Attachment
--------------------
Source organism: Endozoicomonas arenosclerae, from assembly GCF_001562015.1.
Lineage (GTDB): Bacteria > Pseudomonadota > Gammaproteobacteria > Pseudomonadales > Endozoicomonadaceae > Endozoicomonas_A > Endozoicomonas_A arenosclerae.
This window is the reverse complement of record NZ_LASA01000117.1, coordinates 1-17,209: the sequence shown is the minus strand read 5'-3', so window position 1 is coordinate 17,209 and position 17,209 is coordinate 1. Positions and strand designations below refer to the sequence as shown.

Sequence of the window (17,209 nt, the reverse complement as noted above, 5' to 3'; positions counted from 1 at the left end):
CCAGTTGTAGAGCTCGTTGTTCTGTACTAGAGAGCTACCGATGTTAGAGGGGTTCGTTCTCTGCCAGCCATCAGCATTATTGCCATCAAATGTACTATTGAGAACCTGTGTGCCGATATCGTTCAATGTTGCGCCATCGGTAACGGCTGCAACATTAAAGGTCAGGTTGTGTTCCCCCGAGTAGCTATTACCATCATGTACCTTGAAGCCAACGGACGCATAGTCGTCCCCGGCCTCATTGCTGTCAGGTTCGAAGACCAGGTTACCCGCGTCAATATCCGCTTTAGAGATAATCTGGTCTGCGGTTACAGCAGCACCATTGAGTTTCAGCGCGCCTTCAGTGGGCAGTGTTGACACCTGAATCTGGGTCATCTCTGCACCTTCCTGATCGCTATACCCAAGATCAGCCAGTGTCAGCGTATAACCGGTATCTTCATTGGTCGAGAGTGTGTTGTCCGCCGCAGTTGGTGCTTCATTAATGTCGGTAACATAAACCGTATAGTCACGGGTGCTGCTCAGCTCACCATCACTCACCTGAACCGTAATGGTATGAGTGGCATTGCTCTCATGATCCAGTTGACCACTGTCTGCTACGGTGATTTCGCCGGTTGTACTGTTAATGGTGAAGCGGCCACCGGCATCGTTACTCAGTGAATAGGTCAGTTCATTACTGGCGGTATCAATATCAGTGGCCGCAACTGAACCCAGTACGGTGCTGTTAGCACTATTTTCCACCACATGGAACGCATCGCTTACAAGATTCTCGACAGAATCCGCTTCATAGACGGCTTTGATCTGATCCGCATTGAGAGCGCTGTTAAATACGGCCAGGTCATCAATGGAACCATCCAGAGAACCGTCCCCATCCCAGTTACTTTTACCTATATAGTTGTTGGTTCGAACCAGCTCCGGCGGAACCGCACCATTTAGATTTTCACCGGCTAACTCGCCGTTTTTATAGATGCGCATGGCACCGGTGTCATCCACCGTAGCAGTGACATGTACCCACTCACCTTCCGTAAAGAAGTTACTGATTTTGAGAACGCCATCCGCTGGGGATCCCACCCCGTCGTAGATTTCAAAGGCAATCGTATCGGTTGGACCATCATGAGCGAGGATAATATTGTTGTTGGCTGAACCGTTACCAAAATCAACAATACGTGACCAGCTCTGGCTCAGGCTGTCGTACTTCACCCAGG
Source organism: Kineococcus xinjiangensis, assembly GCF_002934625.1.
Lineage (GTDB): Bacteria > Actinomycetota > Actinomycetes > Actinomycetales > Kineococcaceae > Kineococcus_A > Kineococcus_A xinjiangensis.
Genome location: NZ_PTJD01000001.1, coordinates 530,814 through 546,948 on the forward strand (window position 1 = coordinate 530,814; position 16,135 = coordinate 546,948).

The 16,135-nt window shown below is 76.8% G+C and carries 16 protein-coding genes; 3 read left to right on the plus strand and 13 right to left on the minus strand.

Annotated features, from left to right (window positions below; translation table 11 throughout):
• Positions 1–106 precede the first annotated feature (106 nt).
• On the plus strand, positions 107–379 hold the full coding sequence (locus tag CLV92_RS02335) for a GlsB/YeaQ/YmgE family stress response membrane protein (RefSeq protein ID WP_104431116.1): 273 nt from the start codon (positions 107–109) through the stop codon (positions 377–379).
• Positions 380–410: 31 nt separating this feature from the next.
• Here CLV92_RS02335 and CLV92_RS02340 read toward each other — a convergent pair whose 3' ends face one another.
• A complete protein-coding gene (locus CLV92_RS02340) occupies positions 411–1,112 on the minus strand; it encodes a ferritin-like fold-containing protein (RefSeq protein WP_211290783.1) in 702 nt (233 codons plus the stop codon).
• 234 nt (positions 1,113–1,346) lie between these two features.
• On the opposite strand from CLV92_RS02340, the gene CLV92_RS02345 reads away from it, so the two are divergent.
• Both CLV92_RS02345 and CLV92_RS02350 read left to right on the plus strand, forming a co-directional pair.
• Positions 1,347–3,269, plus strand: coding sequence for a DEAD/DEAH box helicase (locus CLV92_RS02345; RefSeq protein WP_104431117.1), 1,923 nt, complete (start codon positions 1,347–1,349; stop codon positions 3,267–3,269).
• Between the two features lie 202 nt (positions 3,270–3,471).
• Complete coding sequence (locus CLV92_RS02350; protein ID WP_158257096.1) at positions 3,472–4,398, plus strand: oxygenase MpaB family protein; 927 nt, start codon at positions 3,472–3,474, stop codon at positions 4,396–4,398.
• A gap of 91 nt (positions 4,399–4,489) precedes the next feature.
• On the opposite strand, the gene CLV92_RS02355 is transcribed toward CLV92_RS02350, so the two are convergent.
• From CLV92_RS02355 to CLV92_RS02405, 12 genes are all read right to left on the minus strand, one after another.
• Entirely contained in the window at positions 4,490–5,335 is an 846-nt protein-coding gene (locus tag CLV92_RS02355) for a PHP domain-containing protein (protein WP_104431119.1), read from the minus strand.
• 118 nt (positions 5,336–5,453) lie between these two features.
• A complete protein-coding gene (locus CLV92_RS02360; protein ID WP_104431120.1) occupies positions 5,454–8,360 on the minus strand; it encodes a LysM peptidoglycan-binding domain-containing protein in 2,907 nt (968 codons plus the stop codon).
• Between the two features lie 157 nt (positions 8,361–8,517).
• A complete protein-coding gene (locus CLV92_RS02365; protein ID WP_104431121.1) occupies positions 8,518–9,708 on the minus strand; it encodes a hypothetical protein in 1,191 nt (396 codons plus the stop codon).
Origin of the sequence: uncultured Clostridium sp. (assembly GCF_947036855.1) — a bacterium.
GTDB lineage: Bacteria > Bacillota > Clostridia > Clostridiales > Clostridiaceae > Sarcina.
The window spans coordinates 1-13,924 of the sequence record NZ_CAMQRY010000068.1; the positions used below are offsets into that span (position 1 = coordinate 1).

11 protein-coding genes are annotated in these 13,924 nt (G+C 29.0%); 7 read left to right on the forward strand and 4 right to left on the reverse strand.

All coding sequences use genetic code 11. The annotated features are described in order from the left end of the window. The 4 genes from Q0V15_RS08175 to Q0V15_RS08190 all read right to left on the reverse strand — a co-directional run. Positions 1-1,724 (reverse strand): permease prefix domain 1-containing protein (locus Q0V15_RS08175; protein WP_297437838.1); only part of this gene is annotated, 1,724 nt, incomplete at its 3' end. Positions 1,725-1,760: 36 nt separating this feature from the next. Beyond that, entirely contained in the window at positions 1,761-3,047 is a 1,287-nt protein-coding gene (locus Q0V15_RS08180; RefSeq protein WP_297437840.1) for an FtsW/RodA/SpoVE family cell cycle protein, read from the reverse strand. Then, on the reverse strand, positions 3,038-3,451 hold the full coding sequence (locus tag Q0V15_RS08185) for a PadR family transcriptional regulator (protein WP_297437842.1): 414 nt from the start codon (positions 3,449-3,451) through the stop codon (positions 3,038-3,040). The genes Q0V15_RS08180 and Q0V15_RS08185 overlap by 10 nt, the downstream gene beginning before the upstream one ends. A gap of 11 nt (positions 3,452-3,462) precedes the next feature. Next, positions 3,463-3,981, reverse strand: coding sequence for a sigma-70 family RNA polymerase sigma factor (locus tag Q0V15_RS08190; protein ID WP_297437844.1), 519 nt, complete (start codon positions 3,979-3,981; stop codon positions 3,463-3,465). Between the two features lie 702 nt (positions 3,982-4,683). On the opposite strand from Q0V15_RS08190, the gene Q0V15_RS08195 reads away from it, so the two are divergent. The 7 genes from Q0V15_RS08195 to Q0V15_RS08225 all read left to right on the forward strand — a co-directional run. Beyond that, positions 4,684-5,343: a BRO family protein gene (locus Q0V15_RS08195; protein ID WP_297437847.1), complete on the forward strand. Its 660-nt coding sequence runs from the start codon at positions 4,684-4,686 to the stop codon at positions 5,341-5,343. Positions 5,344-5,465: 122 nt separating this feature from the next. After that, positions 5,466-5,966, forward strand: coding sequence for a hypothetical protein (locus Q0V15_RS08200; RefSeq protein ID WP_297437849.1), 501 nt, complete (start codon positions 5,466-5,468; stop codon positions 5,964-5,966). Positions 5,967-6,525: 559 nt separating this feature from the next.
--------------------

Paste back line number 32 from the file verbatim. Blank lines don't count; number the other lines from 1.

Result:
The window spans coordinates 1-13,924 of the sequence record NZ_CAMQRY010000068.1; the positions used below are offsets into that span (position 1 = coordinate 1).